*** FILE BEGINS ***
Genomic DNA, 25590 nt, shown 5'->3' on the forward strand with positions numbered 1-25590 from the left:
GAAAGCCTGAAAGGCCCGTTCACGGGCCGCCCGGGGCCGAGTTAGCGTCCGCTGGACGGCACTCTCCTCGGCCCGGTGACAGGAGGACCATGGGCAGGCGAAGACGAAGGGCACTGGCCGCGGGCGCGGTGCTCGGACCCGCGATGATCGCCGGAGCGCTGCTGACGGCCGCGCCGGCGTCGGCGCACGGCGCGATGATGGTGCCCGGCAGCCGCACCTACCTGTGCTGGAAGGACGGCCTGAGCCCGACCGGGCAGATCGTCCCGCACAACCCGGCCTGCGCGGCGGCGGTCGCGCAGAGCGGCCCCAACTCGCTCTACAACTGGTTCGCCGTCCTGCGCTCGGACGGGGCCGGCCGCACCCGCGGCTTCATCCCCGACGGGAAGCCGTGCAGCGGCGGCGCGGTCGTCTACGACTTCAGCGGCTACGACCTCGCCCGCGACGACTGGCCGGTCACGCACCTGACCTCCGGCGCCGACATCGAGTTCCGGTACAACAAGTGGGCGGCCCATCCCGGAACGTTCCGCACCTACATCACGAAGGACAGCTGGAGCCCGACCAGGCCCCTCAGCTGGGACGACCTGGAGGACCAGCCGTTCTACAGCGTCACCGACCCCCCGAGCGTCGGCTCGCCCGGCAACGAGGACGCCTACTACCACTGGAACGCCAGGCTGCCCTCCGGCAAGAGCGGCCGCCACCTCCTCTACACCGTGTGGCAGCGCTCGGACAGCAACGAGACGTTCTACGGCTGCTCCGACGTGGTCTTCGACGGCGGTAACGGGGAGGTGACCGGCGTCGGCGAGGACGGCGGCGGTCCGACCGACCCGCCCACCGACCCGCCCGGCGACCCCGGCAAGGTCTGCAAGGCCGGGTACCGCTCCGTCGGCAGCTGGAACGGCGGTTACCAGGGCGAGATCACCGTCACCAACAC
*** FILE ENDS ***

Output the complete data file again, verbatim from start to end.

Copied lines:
Genomic DNA, 25590 nt, shown 5'->3' on the forward strand with positions numbered 1-25590 from the left:
GAAAGCCTGAAAGGCCCGTTCACGGGCCGCCCGGGGCCGAGTTAGCGTCCGCTGGACGGCACTCTCCTCGGCCCGGTGACAGGAGGACCATGGGCAGGCGAAGACGAAGGGCACTGGCCGCGGGCGCGGTGCTCGGACCCGCGATGATCGCCGGAGCGCTGCTGACGGCCGCGCCGGCGTCGGCGCACGGCGCGATGATGGTGCCCGGCAGCCGCACCTACCTGTGCTGGAAGGACGGCCTGAGCCCGACCGGGCAGATCGTCCCGCACAACCCGGCCTGCGCGGCGGCGGTCGCGCAGAGCGGCCCCAACTCGCTCTACAACTGGTTCGCCGTCCTGCGCTCGGACGGGGCCGGCCGCACCCGCGGCTTCATCCCCGACGGGAAGCCGTGCAGCGGCGGCGCGGTCGTCTACGACTTCAGCGGCTACGACCTCGCCCGCGACGACTGGCCGGTCACGCACCTGACCTCCGGCGCCGACATCGAGTTCCGGTACAACAAGTGGGCGGCCCATCCCGGAACGTTCCGCACCTACATCACGAAGGACAGCTGGAGCCCGACCAGGCCCCTCAGCTGGGACGACCTGGAGGACCAGCCGTTCTACAGCGTCACCGACCCCCCGAGCGTCGGCTCGCCCGGCAACGAGGACGCCTACTACCACTGGAACGCCAGGCTGCCCTCCGGCAAGAGCGGCCGCCACCTCCTCTACACCGTGTGGCAGCGCTCGGACAGCAACGAGACGTTCTACGGCTGCTCCGACGTGGTCTTCGACGGCGGTAACGGGGAGGTGACCGGCGTCGGCGAGGACGGCGGCGGTCCGACCGACCCGCCCACCGACCCGCCCGGCGACCCCGGCAAGGTCTGCAAGGCCGGGTACCGCTCCGTCGGCAGCTGGAACGGCGGTTACCAGGGCGAGATCACCGTCACCAACAC